A long time ago, Karewa was the husband of Karioi, but he flirted with her sister, Pirongia, and was cast into the sea as the offshore rock named by Captain James Cook as Gannet Island. The profile of Karioi from Raglan is likened to a ‘Sleeping Lady’ (Wahine Moe).
Mount Karioi is a 2.4 million year old extinct volcano 8 km SW of Raglan in the Waikato region of New Zealand’s North Island. It was the earliest of the line of 4 volcanoes, the largest of which is Mount Pirongia (the others are Kakepuku and Te Kawa). Karioi forms a background to many parts of Raglan.
Karioi was also a Highway Board area around the maunga from 1870 to 1889, when it was absorbed (with Whaingaroa Board area and formed into Karioi Riding) into Raglan County Council. In 1876 it had a population of 112 in 27 houses and in 1889 119 ratepayers, 80 of them absentees.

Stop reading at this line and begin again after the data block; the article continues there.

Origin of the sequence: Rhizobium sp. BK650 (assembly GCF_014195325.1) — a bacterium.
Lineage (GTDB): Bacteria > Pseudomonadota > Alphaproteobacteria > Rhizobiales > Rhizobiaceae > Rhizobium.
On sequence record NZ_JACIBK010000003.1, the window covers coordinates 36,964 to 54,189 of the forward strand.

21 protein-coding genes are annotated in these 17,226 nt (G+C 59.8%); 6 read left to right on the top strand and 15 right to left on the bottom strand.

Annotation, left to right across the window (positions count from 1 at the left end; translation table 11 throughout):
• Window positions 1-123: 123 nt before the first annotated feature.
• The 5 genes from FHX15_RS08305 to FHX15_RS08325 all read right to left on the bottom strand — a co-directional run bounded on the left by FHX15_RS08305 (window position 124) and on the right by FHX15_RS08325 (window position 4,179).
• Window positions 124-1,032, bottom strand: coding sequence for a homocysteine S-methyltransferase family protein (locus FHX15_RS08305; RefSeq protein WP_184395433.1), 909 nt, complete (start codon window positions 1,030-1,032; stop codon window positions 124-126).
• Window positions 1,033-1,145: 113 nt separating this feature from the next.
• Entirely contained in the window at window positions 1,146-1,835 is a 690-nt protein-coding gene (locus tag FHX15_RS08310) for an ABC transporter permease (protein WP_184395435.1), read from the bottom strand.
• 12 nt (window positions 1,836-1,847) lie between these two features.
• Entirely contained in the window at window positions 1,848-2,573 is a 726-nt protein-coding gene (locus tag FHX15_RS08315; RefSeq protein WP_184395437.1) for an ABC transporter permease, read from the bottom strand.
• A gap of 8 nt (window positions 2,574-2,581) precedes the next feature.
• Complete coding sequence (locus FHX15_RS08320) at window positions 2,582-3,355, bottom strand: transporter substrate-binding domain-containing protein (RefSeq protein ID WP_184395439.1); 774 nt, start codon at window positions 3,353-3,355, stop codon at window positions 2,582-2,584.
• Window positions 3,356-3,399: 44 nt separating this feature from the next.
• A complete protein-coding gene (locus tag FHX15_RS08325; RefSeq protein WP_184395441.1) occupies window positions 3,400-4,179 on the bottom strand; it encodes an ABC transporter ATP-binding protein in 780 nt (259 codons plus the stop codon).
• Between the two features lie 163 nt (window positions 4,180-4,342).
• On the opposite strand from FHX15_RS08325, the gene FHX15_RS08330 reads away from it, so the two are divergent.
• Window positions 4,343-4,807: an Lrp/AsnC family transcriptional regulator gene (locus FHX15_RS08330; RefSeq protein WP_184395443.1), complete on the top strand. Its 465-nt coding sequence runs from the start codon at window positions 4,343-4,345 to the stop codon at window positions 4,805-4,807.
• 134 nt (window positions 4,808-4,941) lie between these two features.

There are two tracks leading to the summit of Mt. Karioi:
Mt. Karioi Track/Te Toto Gorge Side
This is the steeper but more scenic of the two summit tracks. Chains and ladders have been installed to help negotiate the occasional rocky outcrop.
Once over the stile at the start of the track, it’s all up hill, but there are plenty of good vantage points to stop, catch your breath and admire the view. After passing through a grove of kānuka, the track climbs up a grassy slope before reaching the main ridge.
This is the shortest route to the summit and isn't as steep as sections of the Karioi Track. It doesn't have the same views.
It’s a 40-min walk across private farmland to the bush edge. Respect the access privilege which is only available during daylight hours.
From the bush edge, the track climbs steadily through coastal forest.